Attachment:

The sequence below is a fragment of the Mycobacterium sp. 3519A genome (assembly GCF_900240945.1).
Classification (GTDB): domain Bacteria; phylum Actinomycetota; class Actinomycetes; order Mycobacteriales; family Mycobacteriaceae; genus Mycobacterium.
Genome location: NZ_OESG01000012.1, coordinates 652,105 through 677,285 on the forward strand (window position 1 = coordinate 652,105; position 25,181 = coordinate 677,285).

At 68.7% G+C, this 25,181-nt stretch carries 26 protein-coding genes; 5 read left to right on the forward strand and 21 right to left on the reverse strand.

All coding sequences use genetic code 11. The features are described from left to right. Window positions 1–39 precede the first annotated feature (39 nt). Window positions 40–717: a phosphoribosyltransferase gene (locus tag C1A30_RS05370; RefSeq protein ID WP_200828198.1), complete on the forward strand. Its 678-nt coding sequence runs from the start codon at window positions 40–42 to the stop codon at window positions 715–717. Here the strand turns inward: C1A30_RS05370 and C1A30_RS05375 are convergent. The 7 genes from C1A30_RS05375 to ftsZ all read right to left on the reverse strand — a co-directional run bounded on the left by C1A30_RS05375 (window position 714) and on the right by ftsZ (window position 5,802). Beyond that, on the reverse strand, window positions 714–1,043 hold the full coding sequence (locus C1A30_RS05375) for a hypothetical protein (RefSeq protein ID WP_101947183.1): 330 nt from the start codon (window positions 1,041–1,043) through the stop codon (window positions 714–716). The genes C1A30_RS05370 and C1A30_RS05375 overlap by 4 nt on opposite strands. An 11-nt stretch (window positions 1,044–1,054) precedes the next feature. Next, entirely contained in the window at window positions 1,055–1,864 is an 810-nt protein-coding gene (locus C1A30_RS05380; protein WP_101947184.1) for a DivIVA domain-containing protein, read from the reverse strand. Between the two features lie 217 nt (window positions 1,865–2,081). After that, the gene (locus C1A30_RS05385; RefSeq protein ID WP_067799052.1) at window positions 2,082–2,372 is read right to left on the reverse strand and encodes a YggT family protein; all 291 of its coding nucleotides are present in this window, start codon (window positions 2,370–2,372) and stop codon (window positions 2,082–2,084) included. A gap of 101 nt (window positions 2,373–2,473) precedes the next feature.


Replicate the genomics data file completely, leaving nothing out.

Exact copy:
The sequence below is a fragment of the Mycobacterium sp. 3519A genome (assembly GCF_900240945.1).
Classification (GTDB): domain Bacteria; phylum Actinomycetota; class Actinomycetes; order Mycobacteriales; family Mycobacteriaceae; genus Mycobacterium.
Genome location: NZ_OESG01000012.1, coordinates 652,105 through 677,285 on the forward strand (window position 1 = coordinate 652,105; position 25,181 = coordinate 677,285).

At 68.7% G+C, this 25,181-nt stretch carries 26 protein-coding genes; 5 read left to right on the forward strand and 21 right to left on the reverse strand.

All coding sequences use genetic code 11. The features are described from left to right. Window positions 1–39 precede the first annotated feature (39 nt). Window positions 40–717: a phosphoribosyltransferase gene (locus tag C1A30_RS05370; RefSeq protein ID WP_200828198.1), complete on the forward strand. Its 678-nt coding sequence runs from the start codon at window positions 40–42 to the stop codon at window positions 715–717. Here the strand turns inward: C1A30_RS05370 and C1A30_RS05375 are convergent. The 7 genes from C1A30_RS05375 to ftsZ all read right to left on the reverse strand — a co-directional run bounded on the left by C1A30_RS05375 (window position 714) and on the right by ftsZ (window position 5,802). Beyond that, on the reverse strand, window positions 714–1,043 hold the full coding sequence (locus C1A30_RS05375) for a hypothetical protein (RefSeq protein ID WP_101947183.1): 330 nt from the start codon (window positions 1,041–1,043) through the stop codon (window positions 714–716). The genes C1A30_RS05370 and C1A30_RS05375 overlap by 4 nt on opposite strands. An 11-nt stretch (window positions 1,044–1,054) precedes the next feature. Next, entirely contained in the window at window positions 1,055–1,864 is an 810-nt protein-coding gene (locus C1A30_RS05380; protein WP_101947184.1) for a DivIVA domain-containing protein, read from the reverse strand. Between the two features lie 217 nt (window positions 1,865–2,081). After that, the gene (locus C1A30_RS05385; RefSeq protein ID WP_067799052.1) at window positions 2,082–2,372 is read right to left on the reverse strand and encodes a YggT family protein; all 291 of its coding nucleotides are present in this window, start codon (window positions 2,370–2,372) and stop codon (window positions 2,082–2,084) included. A gap of 101 nt (window positions 2,373–2,473) precedes the next feature.